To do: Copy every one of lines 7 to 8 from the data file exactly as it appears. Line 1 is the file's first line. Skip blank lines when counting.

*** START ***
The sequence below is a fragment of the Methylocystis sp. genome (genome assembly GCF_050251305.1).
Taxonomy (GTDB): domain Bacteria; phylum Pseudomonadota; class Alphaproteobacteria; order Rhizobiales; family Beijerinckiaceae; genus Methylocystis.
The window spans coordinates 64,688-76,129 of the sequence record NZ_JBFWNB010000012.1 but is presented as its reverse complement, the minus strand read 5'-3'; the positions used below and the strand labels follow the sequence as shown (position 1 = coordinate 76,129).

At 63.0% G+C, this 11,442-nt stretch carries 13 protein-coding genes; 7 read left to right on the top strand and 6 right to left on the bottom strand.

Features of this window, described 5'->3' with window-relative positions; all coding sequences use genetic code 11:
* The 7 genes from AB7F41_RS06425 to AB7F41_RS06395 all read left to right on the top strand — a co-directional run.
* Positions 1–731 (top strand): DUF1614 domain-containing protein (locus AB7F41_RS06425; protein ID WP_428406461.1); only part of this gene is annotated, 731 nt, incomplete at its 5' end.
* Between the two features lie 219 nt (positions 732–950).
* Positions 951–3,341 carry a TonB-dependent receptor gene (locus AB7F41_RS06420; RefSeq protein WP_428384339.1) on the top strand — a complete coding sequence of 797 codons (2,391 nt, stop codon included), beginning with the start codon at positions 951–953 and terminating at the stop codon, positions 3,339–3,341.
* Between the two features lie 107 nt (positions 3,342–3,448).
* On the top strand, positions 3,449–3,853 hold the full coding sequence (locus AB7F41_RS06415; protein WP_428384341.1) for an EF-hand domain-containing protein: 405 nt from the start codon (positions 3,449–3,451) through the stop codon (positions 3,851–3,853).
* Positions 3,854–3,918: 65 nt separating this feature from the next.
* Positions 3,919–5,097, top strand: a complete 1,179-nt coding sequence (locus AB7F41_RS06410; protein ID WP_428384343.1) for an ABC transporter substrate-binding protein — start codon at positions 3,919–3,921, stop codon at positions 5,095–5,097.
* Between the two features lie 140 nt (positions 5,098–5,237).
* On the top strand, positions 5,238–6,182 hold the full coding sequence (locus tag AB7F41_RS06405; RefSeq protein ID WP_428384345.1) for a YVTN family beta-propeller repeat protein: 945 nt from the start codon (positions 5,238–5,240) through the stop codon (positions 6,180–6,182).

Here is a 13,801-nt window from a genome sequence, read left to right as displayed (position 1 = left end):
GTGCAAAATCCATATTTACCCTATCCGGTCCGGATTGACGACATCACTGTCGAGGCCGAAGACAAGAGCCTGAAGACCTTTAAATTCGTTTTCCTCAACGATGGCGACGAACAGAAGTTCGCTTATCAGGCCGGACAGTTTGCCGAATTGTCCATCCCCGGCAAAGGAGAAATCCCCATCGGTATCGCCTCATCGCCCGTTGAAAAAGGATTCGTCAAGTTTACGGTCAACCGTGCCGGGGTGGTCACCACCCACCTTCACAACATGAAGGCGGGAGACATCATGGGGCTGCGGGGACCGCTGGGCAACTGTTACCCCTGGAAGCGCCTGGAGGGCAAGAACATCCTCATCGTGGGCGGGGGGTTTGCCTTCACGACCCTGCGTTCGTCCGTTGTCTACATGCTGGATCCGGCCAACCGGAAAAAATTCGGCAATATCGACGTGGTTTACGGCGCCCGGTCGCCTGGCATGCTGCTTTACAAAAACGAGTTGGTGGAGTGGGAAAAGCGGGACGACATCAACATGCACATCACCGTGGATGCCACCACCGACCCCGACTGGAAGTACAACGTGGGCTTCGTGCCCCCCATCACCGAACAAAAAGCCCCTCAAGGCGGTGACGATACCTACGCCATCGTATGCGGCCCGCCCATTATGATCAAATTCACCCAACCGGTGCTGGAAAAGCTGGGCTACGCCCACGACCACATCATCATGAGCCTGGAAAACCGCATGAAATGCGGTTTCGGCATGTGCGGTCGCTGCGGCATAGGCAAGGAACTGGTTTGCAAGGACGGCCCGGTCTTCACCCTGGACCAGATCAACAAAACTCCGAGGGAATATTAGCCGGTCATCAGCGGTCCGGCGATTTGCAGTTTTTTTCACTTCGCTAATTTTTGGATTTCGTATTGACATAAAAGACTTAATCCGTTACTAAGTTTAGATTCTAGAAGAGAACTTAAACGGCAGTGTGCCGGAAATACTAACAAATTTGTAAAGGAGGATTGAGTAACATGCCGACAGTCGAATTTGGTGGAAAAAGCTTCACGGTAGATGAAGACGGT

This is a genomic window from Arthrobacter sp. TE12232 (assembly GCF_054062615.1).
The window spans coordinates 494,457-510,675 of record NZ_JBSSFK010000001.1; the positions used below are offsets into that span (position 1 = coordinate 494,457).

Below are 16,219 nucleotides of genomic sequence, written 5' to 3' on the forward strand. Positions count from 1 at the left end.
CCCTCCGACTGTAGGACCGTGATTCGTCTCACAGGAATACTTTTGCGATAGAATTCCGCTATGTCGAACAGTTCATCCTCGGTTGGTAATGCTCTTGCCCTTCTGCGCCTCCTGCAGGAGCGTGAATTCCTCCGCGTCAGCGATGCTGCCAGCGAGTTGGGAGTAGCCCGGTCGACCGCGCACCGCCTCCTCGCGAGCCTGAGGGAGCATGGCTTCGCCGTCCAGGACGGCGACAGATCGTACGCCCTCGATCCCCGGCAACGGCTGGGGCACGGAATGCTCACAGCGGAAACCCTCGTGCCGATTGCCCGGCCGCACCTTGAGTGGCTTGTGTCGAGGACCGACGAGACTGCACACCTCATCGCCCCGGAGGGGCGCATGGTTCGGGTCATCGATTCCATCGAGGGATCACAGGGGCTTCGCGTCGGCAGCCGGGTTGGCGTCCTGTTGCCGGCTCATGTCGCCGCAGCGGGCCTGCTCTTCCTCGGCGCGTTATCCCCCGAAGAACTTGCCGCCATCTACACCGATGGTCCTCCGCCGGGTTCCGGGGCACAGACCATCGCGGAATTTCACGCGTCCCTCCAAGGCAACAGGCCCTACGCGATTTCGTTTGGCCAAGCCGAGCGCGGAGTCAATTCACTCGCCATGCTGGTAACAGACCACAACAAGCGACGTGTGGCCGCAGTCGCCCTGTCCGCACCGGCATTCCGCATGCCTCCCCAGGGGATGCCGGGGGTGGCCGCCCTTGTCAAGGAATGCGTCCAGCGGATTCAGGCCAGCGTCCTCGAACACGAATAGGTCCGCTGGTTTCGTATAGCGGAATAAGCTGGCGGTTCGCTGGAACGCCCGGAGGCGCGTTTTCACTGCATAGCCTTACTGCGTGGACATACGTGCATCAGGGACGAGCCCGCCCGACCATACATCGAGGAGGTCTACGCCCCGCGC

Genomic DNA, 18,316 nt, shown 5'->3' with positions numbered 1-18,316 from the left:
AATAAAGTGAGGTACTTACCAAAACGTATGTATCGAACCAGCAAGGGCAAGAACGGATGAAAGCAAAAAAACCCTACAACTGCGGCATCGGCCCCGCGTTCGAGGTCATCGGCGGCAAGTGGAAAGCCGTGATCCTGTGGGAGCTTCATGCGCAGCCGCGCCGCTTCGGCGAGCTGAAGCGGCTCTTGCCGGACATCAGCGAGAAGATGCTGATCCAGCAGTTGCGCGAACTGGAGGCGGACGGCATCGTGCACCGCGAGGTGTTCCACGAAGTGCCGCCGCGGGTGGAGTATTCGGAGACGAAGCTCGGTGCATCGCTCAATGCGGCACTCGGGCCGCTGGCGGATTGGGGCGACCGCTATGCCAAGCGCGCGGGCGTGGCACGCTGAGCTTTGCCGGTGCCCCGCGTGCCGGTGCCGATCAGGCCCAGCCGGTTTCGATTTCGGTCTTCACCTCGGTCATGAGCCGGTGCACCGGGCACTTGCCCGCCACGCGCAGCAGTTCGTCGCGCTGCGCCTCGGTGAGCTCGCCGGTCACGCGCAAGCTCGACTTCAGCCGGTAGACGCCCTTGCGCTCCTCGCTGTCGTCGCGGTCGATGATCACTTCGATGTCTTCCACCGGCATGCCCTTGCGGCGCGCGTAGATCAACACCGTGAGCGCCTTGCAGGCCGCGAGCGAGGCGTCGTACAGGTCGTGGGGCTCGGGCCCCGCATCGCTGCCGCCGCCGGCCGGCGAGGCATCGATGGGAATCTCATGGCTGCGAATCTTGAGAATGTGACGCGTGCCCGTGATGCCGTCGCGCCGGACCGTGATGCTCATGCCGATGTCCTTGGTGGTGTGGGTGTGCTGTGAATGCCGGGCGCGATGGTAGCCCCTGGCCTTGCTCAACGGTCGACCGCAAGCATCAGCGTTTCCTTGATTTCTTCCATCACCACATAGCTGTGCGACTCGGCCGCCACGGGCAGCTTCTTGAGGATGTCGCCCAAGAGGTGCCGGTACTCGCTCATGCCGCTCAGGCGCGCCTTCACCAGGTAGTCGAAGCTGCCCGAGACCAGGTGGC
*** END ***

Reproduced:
* Positions 1–731 (top strand): DUF1614 domain-containing protein (locus AB7F41_RS06425; protein ID WP_428406461.1); only part of this gene is annotated, 731 nt, incomplete at its 5' end.
* Between the two features lie 219 nt (positions 732–950).